“Seems like the last two sessions it’s been sort of ‘Groundhog Day.’” The movie reference is how TMA Vice President of Advocacy Darren Whitehurst summed up lawmakers’ quest to pass legislation to renew the Texas Medical Board for another 12 years.
Don’t be surprised if the members of the American Medical Association (AMA) House of Delegates leave their annual meeting next week talking with a Texas drawl. Not only is Fort Worth allergist Sue Bailey, MD, likely to be picked as the next AMA president; not only are Texans represented at almost every level of AMA leadership; not only is there a special reception honoring Louis J. Goodman, PhD, who is retiring as CEO of the Texas Medical Association; there’s also this little matter of 11 policy proposals the Texas delegation has submitted for the AMA house to consider.
Respond to Action Alerts. Some bills will be particularly important to TMA, and we request your assistance in either supporting or opposing those bills. Through our Grassroots Action Center and mobile app, VoterVoice, you’ll be able to respond on the fly, sending a message directly to your legislator.
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The 2019 Texas Legislature is now in session — and TMA is ready to fight for medicine. See our plan to help Texas physicians put the health back into health care.
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Landmark reforms passed in 2003 reversed soaring liability insurance rates and helped recruit desperately needed physicians to Texas, especially obstetrician-gynecologists, neurosurgeons, and emergency physicians.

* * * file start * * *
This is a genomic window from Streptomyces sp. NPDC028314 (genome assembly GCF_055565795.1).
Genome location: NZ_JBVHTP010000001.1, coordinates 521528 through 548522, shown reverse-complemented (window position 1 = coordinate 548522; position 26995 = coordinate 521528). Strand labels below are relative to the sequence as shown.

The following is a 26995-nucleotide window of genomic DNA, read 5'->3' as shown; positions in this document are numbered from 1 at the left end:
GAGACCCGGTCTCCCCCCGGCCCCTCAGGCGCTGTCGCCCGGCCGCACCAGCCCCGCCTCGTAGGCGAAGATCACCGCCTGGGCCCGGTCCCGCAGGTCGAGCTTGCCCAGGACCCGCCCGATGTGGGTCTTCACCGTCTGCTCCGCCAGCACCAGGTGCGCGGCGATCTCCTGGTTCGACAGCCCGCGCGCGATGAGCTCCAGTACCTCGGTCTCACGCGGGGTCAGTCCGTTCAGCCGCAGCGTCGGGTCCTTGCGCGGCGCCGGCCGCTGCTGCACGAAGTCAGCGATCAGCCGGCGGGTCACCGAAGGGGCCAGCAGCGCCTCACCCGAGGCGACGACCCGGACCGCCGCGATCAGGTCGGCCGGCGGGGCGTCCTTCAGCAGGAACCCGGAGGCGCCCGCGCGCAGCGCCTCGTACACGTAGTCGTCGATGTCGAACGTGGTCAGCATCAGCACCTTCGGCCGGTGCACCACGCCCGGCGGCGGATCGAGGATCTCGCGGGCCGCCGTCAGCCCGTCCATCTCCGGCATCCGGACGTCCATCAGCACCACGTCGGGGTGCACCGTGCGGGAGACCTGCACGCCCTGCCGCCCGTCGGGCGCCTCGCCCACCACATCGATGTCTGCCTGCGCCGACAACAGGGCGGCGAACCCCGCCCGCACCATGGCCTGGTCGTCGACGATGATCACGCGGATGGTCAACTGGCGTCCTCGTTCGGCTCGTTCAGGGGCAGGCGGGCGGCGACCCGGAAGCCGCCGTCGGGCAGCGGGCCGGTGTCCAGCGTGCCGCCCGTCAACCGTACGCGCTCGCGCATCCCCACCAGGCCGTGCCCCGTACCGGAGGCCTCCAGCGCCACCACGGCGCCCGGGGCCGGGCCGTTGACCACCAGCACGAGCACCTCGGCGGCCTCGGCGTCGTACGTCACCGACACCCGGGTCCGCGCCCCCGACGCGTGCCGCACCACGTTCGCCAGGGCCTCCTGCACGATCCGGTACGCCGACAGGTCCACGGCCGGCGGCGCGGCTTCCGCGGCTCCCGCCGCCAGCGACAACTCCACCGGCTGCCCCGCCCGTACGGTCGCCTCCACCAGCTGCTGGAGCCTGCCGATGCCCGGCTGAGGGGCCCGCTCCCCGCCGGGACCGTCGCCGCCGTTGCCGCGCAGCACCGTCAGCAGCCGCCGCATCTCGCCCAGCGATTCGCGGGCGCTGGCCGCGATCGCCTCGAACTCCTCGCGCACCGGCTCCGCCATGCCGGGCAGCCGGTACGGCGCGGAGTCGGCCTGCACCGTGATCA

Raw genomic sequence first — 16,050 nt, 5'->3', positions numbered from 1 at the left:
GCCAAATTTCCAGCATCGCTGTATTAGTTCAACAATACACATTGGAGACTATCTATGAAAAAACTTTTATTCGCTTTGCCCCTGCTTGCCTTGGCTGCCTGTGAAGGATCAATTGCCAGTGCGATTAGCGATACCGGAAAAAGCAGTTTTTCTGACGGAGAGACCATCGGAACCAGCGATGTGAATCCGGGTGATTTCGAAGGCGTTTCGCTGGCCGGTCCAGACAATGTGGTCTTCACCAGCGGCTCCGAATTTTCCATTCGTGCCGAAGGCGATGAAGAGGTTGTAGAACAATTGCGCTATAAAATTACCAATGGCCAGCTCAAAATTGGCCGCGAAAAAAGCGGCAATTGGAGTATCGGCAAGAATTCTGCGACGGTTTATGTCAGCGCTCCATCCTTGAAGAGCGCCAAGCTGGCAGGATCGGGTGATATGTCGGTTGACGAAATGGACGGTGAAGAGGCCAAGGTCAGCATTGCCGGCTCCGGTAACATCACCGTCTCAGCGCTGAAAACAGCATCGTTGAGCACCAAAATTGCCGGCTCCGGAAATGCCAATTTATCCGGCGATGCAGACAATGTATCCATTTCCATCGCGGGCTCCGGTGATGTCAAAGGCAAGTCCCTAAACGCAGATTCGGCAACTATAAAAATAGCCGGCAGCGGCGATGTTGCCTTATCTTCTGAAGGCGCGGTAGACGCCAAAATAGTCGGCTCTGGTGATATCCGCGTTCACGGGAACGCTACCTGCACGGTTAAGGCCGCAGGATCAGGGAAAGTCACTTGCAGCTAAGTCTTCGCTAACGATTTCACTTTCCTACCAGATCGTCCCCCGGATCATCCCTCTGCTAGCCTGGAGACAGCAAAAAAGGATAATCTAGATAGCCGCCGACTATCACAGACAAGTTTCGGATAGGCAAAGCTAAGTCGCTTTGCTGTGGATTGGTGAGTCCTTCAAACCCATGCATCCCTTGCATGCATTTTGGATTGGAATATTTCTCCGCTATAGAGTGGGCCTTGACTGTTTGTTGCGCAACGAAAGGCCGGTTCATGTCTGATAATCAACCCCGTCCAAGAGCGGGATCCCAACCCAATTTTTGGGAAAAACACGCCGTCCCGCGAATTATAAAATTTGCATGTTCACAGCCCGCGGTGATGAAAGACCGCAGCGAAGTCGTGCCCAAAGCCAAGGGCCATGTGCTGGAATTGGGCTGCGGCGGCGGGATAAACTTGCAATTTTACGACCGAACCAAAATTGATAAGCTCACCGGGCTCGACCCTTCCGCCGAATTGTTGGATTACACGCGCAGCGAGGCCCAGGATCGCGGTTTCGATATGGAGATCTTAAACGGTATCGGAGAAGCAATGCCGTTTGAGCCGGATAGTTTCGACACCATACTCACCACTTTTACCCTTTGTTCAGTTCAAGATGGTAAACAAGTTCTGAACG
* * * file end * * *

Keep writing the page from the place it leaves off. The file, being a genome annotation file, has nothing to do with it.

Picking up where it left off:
Texas has the highest percentage and number of people without health insurance in the United States, which could cause long-term damage to the state’s economy, says a study released this week by the Texas Alliance for Health Care.
Texas Tech University Health Sciences Center School of Medicine will stop considering race or ethnicity when selecting candidates for admission, part of an agreement with the U.S. Education Department’s civil rights office.
The Texas Medical Association believes a Texas federal judge’s recent ruling that the Affordable Care Act (ACA) is unconstitutional provides a bipartisan pathway to strengthen access to health care and provide coverage for the 4.5 million Texans without health care coverage.
Legislation is just one piece of a healthy Texas. But it’s a big piece, and when TMA told the lawmakers of 2019 how it should fit, those legislators largely shaped it to what physicians and patients need.
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The Texas Medical Association conducts surveys of Texas physicians to research regulatory, socioeconomic, and political issues to support federal and state legislative efforts.